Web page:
As I was scrolling through my Facebook home page, I noticed NBC Latino’s cover photo. It was a collage of prominent Latino artists, such as Jenifer Lopez, Selena, and Zoe Saldana. All of these names would probably sound familiar to most people in the U.S. What really called my attention, however, was seeing Sebastien De la Cruz in the picture.
Sebastien De la Cruz is an 11-year old boy popularly known as El Charro de Oro (the golden mariachi) around Texas. He was born in San Antonio and came to the spotlight through America’s Got Talent a couple of years ago. He has been playing mariachi music since age six, when he told his parents he wanted to be a mariachi singer. Sebastien has fought for his dream and is a shining star with amazing talent.
Very recently, Sebastien was criticized nationally for having sung the Star Spangled Banner dressed on a mariachi outfit. Especially notable is the heat this caused on Twitter, where there were racist comments such as “9 out of 10 chance that kid singing national anthem is illegal (user @UcleD37)” and “This kid is Mexican why is he singing the national anthem #yournotamerican #gohome (user @Gordon_Bombay24).” Despite the terrible comments the kid faced from the online community nation-wide, support for the kid’s act of pride and courage came from President Barack Obama, Eva Longoria and San Antonio Mayor Julián Castro.
When I stop to think about the racist anger that this caused at a national level, I can only recall many of the terms I have been learning in one of my Mexican American Studies classes this semester. For instance, take the concept of whiteness, which is refers to the specific dimensions of racism that elevate white people over people of color and other races. Whiteness comes with many privileges, among one is the idea that white people are “raceless.” Related to this concept is the idea of white supremacy, which is the assumed superiority and power that is given to whites. These ideas are so deeply engraved in American history that most of us don’t event question it. Being American, or at least a “true” American, is almost a synonym of being white.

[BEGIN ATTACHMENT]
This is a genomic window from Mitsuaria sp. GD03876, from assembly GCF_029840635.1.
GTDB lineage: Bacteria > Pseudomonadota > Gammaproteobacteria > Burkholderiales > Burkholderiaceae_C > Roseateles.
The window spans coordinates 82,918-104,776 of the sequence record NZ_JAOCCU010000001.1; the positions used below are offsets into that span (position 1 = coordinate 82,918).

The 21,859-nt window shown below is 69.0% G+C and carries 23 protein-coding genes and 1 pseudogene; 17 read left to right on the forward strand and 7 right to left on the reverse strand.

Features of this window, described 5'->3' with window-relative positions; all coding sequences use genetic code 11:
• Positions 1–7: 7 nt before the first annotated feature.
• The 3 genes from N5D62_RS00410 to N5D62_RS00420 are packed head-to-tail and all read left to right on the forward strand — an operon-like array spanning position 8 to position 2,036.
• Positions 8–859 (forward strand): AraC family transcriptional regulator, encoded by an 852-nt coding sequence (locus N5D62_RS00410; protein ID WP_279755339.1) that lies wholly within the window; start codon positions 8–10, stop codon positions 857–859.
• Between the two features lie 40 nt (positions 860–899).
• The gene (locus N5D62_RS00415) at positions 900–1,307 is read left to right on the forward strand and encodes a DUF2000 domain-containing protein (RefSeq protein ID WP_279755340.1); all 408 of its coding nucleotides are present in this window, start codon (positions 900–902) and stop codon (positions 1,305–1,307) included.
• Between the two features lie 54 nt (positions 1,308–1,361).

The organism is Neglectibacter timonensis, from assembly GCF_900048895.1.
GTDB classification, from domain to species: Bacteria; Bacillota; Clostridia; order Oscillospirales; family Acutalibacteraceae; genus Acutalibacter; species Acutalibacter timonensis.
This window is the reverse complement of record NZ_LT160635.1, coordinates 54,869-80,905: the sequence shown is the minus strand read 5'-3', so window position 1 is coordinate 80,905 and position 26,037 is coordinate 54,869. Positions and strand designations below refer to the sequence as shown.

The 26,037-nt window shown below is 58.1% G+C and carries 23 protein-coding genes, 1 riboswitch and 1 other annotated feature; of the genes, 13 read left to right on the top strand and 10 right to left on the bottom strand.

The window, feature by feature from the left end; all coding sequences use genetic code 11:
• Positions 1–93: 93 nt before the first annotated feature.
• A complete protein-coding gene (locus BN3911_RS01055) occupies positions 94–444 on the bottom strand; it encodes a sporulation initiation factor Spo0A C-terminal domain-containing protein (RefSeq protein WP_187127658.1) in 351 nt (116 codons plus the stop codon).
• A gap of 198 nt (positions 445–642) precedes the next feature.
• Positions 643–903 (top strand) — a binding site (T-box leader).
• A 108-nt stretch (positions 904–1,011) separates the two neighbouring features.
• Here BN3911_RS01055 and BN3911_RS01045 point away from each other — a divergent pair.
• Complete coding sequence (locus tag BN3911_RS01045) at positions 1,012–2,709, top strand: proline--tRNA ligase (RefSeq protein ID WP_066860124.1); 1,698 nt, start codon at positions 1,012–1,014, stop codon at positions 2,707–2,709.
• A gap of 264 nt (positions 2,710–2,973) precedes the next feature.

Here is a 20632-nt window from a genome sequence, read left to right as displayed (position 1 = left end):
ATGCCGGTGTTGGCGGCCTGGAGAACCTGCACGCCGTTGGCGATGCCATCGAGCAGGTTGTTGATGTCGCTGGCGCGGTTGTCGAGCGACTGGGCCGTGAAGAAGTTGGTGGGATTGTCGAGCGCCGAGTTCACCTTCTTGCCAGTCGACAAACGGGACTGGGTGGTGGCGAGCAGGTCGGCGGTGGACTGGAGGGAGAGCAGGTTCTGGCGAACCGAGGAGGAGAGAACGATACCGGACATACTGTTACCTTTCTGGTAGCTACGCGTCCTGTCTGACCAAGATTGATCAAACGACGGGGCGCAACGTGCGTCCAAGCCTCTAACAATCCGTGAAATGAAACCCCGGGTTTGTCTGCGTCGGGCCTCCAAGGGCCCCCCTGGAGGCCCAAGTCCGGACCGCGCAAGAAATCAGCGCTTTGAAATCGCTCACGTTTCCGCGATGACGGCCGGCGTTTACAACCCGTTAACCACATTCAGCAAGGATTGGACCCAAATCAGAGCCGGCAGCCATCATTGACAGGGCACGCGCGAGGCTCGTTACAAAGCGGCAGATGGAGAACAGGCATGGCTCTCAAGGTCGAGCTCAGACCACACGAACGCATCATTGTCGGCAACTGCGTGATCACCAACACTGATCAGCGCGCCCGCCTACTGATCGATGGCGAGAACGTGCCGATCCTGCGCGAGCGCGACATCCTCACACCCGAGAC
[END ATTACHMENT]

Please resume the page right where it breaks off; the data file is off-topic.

San Antonio, Sebastien’s native city, is 63 percent Hispanic. People like to forget, or maybe never even learned, that Texas and the Southwestern U.S. territory once belonged to Mexico. Many of its inhabitants are of Mexican descent and that is a fact. Sebastien is proud of being an American, but he also carries Mexican pride in his heart and he has all the rights to show it. The problem is that people like to think of the United States as a nation of whites. Being a Mexican American, Asian American or African American is not the same as being just American—or white American.
It is sad to see that, after years of fighting for equality in this country, Mexican Americans –just as other minorities—continue to be seen as foreigners because of the color of their skin and their “alien” culture. However, it is also very inspiring to see there are great Mexican Americans like Sebastien De la Cruz who show who they truly are without fear of being criticized by the mainstream. This boy has gone far, and I have no doubt that he will continue to grow to become a voice for equality in this country. Sebastien es, sin duda, un gran orgullo para todos los mexicanos en este país.